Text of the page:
I. MAJOR COURT RULINGS WHICH HAVE AFFECTED DEATH PENALTY LAW IN THE U.S.
Furman v. Georgia, 408 U.S. 238 (1972)
The death penalty as applied is arbitrary and capricious and therefore a violation of the Eighth and Fourteenth Amendments to the U.S. Constitution.
The death penalty was, in practical terms, abolished.
Gregg v. Georgia, 428 U.S. (1976)
The punishment of death for the crime of murder did not, under all circumstances, violate the Eighth and Fourteenth Amendments. Retribution and the possibility of deterrence of capital crimes by future offenders were not intolerable considerations for legislatures to weigh when determining whether the death penalty should be imposed.
This case distinguished Furman and the death penalty was reinstated.
Lockett v. Ohio, 438 U.S. 586 (1978)
The death penalty can only be imposed after the sentencer has been permitted to consider mitigating evidence which includes evidence about the circumstances of the offense and the character of the offender.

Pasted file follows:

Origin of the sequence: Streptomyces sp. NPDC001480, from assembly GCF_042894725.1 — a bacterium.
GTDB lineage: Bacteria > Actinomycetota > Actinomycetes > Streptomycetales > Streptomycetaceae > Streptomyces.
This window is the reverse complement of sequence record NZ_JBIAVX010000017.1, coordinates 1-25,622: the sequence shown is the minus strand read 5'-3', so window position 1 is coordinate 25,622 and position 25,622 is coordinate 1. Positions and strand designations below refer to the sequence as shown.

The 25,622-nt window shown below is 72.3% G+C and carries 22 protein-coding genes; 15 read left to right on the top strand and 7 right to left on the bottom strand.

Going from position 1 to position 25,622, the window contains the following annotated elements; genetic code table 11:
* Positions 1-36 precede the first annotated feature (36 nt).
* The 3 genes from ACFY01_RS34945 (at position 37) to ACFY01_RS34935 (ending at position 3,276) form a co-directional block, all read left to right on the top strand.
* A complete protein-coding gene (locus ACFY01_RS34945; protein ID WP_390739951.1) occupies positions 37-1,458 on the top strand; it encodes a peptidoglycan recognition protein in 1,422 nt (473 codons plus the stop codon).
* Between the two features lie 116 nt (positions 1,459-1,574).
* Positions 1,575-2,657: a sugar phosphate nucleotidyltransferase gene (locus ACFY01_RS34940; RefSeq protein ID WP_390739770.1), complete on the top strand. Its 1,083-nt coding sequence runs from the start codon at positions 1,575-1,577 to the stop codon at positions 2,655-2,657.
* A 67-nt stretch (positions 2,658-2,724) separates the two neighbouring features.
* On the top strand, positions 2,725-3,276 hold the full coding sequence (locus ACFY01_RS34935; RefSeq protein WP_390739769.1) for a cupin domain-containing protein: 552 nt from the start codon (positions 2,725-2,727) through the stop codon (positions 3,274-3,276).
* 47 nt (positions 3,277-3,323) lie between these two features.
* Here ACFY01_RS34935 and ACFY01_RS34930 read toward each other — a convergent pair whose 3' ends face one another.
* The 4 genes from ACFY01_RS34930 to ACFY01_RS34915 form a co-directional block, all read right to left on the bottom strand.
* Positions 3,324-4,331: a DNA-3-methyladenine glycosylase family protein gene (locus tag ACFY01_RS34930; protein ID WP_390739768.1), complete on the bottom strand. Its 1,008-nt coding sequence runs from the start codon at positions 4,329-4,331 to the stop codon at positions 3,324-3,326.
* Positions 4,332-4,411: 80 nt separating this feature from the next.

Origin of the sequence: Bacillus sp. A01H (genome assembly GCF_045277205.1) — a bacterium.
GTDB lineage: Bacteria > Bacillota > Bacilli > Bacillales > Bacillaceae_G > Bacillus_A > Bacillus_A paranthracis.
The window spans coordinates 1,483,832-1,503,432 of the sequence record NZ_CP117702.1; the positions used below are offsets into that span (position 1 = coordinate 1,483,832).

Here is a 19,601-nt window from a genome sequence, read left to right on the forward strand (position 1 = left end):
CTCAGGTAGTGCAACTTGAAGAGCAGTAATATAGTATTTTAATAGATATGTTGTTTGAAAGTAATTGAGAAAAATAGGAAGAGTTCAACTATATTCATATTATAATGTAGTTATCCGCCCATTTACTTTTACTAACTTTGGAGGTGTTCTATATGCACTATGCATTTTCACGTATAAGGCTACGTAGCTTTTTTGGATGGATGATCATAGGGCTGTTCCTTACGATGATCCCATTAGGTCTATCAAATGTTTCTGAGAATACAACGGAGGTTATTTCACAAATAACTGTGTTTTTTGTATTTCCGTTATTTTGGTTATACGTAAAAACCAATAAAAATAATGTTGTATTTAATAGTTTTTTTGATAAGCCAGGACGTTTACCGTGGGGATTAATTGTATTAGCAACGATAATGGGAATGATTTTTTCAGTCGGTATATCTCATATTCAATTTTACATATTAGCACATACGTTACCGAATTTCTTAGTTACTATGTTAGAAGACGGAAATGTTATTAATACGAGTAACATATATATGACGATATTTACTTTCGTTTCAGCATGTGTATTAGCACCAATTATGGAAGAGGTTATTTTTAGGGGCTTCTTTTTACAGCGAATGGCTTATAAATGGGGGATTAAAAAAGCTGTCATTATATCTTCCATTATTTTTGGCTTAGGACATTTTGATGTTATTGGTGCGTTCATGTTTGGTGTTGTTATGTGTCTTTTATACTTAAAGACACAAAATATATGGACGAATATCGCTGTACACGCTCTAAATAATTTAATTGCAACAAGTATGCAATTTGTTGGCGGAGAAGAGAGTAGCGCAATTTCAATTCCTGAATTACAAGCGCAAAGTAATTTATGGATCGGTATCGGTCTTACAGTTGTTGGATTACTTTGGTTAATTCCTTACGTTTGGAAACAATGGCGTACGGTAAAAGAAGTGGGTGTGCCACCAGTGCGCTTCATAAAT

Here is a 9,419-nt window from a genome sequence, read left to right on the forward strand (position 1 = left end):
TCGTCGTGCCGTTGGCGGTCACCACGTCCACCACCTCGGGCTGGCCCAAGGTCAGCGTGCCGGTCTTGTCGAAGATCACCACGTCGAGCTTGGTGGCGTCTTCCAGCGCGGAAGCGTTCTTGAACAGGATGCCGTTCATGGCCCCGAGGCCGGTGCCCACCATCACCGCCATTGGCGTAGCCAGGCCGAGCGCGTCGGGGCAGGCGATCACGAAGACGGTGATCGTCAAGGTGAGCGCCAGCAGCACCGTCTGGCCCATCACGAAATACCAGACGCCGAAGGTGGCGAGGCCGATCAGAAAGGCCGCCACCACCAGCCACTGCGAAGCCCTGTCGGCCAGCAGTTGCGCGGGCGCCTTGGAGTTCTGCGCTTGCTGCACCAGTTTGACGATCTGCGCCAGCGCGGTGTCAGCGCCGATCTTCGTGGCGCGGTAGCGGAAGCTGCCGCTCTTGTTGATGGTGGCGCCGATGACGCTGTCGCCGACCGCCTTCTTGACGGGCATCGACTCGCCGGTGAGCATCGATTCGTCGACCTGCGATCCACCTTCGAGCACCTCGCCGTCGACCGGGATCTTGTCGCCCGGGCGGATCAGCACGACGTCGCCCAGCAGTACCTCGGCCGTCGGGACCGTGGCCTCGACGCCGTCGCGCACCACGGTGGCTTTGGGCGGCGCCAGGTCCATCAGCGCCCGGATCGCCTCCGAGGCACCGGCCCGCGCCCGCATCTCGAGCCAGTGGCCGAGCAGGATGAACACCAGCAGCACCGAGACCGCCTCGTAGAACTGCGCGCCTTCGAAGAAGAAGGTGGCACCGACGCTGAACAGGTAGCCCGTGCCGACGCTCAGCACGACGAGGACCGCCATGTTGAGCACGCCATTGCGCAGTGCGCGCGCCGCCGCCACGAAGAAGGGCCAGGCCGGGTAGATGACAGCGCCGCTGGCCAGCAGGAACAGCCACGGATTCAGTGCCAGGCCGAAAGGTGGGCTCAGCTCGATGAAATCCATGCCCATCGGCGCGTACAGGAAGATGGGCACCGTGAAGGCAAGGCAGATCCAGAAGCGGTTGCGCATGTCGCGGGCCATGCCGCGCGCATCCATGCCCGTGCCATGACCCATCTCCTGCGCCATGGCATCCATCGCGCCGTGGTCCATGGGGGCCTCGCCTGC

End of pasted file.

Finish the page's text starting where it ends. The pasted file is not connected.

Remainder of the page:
Batson v. Kentucky, 476 U.S. 70 (1986)
Batson prohibited a prosecutor from challenging potential jurors solely on account of their race, or on the assumption that black jurors as a group will be unable to impartially consider the States’ case against a black defendant.
McCleskey v. Kemp, 481 U.S. 279 (1987)
This case was based on a study in Georgia called The Baldus Study. It demonstrated that the death penalty was imposed more often on black defendants and the killers of white victims than on white defendants and killers of black victims. No matter. The Court ruled that though there appeared to be a correlation regarding race, there was not a constitutionally significant risk of racial bias with Georgia’s capital-sentencing process. Thus, it did not establish a violation of the Eighth or Fourteenth Amendment.
Brady v. Maryland, 373 U.S. 83 (1963)
This case is not a death penalty case per se. It established the precedent for the defendant to be entitled to a new trial if exculpatory evidence was not disclosed by the prosecution.
Atkins v. Virginia, 536 U.S. 304 (2002)
The execution of a mentally retarded criminal is considered cruel and unusual punishment
Roper v. Simmons, 543 U.S. 551 (2005)